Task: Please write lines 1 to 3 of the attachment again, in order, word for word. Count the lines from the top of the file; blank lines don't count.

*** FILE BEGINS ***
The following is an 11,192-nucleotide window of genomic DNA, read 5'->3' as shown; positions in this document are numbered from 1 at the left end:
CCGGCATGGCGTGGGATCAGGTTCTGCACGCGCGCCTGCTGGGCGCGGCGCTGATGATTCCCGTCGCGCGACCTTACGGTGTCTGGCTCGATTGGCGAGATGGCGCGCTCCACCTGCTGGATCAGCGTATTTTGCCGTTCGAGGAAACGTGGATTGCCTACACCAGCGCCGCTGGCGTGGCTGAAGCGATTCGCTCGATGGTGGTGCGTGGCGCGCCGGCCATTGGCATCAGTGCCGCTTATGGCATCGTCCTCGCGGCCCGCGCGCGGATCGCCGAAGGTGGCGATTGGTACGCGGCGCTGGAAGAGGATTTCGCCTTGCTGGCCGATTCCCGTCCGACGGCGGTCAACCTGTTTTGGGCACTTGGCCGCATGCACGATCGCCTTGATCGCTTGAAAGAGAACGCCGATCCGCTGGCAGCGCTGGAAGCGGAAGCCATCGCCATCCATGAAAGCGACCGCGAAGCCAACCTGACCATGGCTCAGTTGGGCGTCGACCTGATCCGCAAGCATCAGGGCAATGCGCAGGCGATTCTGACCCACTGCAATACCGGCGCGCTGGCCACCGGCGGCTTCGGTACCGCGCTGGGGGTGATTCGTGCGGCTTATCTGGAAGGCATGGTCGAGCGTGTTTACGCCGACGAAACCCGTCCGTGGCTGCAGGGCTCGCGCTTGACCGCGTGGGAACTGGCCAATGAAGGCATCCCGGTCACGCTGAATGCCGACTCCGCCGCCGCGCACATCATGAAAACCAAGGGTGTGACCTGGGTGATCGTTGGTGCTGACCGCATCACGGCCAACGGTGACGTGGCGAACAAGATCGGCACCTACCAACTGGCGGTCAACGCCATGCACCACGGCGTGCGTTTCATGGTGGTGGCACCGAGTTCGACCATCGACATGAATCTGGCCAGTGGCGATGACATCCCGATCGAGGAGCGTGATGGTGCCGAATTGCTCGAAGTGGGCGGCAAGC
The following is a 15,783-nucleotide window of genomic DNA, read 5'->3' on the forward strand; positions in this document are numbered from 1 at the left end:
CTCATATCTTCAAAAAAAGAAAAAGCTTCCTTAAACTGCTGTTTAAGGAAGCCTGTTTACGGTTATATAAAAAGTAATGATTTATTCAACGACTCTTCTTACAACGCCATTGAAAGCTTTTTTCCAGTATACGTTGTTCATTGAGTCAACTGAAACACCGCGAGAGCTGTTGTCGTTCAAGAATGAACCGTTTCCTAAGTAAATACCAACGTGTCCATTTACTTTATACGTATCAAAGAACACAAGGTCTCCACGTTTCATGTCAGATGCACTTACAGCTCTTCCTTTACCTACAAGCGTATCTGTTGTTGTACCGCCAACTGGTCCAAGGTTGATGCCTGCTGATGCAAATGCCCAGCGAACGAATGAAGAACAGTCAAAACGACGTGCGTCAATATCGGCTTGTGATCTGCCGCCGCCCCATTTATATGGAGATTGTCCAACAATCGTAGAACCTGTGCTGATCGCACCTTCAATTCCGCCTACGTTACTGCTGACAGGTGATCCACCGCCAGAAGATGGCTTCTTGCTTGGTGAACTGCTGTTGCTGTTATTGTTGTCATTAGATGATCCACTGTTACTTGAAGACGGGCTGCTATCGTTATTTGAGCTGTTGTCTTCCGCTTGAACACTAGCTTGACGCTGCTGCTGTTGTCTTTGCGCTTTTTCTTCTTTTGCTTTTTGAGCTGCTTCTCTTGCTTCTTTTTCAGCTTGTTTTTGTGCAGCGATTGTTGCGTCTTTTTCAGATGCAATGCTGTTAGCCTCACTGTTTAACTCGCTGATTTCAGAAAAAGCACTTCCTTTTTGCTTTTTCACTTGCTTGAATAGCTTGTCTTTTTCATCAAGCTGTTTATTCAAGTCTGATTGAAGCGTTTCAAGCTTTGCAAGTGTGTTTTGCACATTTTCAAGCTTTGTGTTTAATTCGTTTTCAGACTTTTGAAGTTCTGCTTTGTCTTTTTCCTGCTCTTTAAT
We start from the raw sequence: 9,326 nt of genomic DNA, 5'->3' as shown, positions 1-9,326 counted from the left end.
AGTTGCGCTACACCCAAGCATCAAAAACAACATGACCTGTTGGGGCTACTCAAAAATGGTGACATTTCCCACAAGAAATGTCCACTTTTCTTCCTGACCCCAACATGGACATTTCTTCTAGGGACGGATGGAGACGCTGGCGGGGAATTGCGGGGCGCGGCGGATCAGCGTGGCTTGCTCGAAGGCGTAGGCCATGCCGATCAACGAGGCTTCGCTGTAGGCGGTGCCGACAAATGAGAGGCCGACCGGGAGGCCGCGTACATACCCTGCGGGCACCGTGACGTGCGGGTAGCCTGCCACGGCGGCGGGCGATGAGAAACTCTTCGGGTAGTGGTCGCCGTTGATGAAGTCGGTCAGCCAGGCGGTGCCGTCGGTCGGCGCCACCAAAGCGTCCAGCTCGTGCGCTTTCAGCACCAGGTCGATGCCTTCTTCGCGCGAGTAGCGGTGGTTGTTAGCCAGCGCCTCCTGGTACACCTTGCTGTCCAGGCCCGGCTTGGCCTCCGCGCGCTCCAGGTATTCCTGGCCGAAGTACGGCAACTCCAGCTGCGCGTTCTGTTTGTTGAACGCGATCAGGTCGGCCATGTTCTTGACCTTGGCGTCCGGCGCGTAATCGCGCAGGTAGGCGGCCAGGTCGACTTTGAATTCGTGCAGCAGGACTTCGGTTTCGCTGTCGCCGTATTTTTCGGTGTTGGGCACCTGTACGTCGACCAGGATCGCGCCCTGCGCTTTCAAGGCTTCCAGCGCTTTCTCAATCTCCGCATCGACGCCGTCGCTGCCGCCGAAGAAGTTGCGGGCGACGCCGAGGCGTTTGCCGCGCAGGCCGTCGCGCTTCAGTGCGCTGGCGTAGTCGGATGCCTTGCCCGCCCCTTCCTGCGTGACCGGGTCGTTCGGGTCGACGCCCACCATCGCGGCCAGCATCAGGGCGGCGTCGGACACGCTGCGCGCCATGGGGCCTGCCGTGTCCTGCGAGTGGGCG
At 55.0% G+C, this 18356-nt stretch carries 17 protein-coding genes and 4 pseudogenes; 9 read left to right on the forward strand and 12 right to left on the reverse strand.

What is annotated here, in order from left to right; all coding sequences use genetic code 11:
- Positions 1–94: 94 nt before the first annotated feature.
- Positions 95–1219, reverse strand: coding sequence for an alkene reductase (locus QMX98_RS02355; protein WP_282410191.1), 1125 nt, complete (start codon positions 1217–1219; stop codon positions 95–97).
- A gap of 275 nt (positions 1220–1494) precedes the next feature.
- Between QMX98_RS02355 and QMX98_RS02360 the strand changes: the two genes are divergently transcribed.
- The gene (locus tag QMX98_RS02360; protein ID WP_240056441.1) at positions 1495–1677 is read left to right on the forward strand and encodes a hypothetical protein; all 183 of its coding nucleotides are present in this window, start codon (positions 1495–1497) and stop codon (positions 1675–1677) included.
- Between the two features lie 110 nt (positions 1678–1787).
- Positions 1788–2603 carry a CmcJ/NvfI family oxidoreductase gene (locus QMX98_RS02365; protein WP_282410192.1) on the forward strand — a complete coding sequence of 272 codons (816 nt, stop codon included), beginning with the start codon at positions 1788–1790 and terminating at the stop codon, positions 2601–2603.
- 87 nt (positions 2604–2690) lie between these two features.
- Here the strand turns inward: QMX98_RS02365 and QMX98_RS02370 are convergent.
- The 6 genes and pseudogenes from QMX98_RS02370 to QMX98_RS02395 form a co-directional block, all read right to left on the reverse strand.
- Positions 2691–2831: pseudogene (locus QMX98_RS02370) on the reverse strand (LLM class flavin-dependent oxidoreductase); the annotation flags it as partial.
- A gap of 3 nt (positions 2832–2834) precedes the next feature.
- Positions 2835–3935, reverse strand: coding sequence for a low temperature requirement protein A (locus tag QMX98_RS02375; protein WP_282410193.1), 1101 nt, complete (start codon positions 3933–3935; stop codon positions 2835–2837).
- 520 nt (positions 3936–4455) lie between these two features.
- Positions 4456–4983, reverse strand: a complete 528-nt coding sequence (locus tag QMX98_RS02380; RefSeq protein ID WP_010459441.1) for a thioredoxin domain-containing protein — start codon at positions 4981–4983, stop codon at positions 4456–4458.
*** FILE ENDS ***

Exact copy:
The following is an 11,192-nucleotide window of genomic DNA, read 5'->3' as shown; positions in this document are numbered from 1 at the left end:
CCGGCATGGCGTGGGATCAGGTTCTGCACGCGCGCCTGCTGGGCGCGGCGCTGATGATTCCCGTCGCGCGACCTTACGGTGTCTGGCTCGATTGGCGAGATGGCGCGCTCCACCTGCTGGATCAGCGTATTTTGCCGTTCGAGGAAACGTGGATTGCCTACACCAGCGCCGCTGGCGTGGCTGAAGCGATTCGCTCGATGGTGGTGCGTGGCGCGCCGGCCATTGGCATCAGTGCCGCTTATGGCATCGTCCTCGCGGCCCGCGCGCGGATCGCCGAAGGTGGCGATTGGTACGCGGCGCTGGAAGAGGATTTCGCCTTGCTGGCCGATTCCCGTCCGACGGCGGTCAACCTGTTTTGGGCACTTGGCCGCATGCACGATCGCCTTGATCGCTTGAAAGAGAACGCCGATCCGCTGGCAGCGCTGGAAGCGGAAGCCATCGCCATCCATGAAAGCGACCGCGAAGCCAACCTGACCATGGCTCAGTTGGGCGTCGACCTGATCCGCAAGCATCAGGGCAATGCGCAGGCGATTCTGACCCACTGCAATACCGGCGCGCTGGCCACCGGCGGCTTCGGTACCGCGCTGGGGGTGATTCGTGCGGCTTATCTGGAAGGCATGGTCGAGCGTGTTTACGCCGACGAAACCCGTCCGTGGCTGCAGGGCTCGCGCTTGACCGCGTGGGAACTGGCCAATGAAGGCATCCCGGTCACGCTGAATGCCGACTCCGCCGCCGCGCACATCATGAAAACCAAGGGTGTGACCTGGGTGATCGTTGGTGCTGACCGCATCACGGCCAACGGTGACGTGGCGAACAAGATCGGCACCTACCAACTGGCGGTCAACGCCATGCACCACGGCGTGCGTTTCATGGTGGTGGCACCGAGTTCGACCATCGACATGAATCTGGCCAGTGGCGATGACATCCCGATCGAGGAGCGTGATGGTGCCGAATTGCTCGAAGTGGGCGGCAAGC
The following is a 15,783-nucleotide window of genomic DNA, read 5'->3' on the forward strand; positions in this document are numbered from 1 at the left end: